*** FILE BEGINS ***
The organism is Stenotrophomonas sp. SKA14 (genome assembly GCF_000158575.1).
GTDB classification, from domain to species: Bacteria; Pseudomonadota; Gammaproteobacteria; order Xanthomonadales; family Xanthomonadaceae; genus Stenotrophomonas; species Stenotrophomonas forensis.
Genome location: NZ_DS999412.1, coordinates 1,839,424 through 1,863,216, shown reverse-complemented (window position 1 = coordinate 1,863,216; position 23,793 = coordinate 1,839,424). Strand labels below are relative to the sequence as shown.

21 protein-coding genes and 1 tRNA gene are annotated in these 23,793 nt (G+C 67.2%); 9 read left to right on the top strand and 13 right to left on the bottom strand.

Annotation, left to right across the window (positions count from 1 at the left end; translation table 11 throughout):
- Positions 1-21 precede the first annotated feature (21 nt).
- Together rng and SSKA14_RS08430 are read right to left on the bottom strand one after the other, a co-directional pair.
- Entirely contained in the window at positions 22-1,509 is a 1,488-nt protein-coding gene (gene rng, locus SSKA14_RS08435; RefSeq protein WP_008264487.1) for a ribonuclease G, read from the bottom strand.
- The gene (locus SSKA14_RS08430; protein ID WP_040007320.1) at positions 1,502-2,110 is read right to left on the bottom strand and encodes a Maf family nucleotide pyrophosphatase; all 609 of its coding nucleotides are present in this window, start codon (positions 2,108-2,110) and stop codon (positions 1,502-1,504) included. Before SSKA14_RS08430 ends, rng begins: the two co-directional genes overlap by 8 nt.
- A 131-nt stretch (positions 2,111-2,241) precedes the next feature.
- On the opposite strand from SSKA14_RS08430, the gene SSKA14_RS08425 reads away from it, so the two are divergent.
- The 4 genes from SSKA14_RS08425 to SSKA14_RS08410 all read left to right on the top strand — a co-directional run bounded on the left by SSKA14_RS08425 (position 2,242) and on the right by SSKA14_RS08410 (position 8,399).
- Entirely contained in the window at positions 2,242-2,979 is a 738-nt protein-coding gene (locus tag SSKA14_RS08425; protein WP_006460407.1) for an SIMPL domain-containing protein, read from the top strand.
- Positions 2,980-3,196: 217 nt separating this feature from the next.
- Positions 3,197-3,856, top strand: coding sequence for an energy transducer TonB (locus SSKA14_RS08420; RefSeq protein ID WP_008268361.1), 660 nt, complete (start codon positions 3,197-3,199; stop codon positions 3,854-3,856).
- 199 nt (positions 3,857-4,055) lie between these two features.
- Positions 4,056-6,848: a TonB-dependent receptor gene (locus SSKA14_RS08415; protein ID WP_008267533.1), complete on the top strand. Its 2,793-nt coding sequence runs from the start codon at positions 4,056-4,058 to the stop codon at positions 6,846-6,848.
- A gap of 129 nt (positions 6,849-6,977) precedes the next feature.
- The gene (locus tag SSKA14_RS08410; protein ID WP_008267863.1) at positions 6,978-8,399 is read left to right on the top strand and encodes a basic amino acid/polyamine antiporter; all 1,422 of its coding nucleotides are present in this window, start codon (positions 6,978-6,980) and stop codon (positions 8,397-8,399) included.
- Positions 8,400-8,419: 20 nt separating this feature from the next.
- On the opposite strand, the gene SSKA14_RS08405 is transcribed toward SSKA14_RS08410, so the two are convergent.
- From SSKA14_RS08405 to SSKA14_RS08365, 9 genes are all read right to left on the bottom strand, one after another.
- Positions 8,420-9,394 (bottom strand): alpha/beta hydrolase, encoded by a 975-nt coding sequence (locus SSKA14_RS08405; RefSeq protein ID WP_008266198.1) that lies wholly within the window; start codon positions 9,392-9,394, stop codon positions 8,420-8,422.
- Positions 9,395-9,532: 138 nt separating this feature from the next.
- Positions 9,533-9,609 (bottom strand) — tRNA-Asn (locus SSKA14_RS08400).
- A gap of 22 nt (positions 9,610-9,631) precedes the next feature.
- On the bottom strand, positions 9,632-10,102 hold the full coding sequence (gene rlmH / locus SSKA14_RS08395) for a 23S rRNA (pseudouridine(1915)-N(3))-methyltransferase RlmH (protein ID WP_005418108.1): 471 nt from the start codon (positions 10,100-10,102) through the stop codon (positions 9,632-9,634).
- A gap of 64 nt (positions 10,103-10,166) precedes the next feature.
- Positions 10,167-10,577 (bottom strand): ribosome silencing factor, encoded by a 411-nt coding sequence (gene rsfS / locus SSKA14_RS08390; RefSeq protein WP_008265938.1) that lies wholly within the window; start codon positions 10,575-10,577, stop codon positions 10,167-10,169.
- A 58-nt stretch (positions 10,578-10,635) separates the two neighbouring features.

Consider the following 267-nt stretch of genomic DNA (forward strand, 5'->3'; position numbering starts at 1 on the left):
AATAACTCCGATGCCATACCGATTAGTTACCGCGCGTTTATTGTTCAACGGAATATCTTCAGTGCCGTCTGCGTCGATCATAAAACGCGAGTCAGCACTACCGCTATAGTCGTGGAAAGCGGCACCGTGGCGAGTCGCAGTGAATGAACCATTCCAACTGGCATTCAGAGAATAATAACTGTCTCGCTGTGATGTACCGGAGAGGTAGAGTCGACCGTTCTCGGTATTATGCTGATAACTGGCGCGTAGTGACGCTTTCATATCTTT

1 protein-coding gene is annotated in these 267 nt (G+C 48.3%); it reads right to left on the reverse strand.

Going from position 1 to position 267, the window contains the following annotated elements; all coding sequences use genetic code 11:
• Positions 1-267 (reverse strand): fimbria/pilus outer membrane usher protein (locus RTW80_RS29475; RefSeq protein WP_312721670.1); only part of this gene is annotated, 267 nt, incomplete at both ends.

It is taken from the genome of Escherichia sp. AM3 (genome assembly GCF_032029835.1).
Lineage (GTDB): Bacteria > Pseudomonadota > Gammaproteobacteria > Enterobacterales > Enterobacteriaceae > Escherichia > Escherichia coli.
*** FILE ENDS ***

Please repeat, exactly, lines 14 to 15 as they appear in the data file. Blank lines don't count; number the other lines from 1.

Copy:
- Positions 2,980-3,196: 217 nt separating this feature from the next.
- Positions 3,197-3,856, top strand: coding sequence for an energy transducer TonB (locus SSKA14_RS08420; RefSeq protein ID WP_008268361.1), 660 nt, complete (start codon positions 3,197-3,199; stop codon positions 3,854-3,856).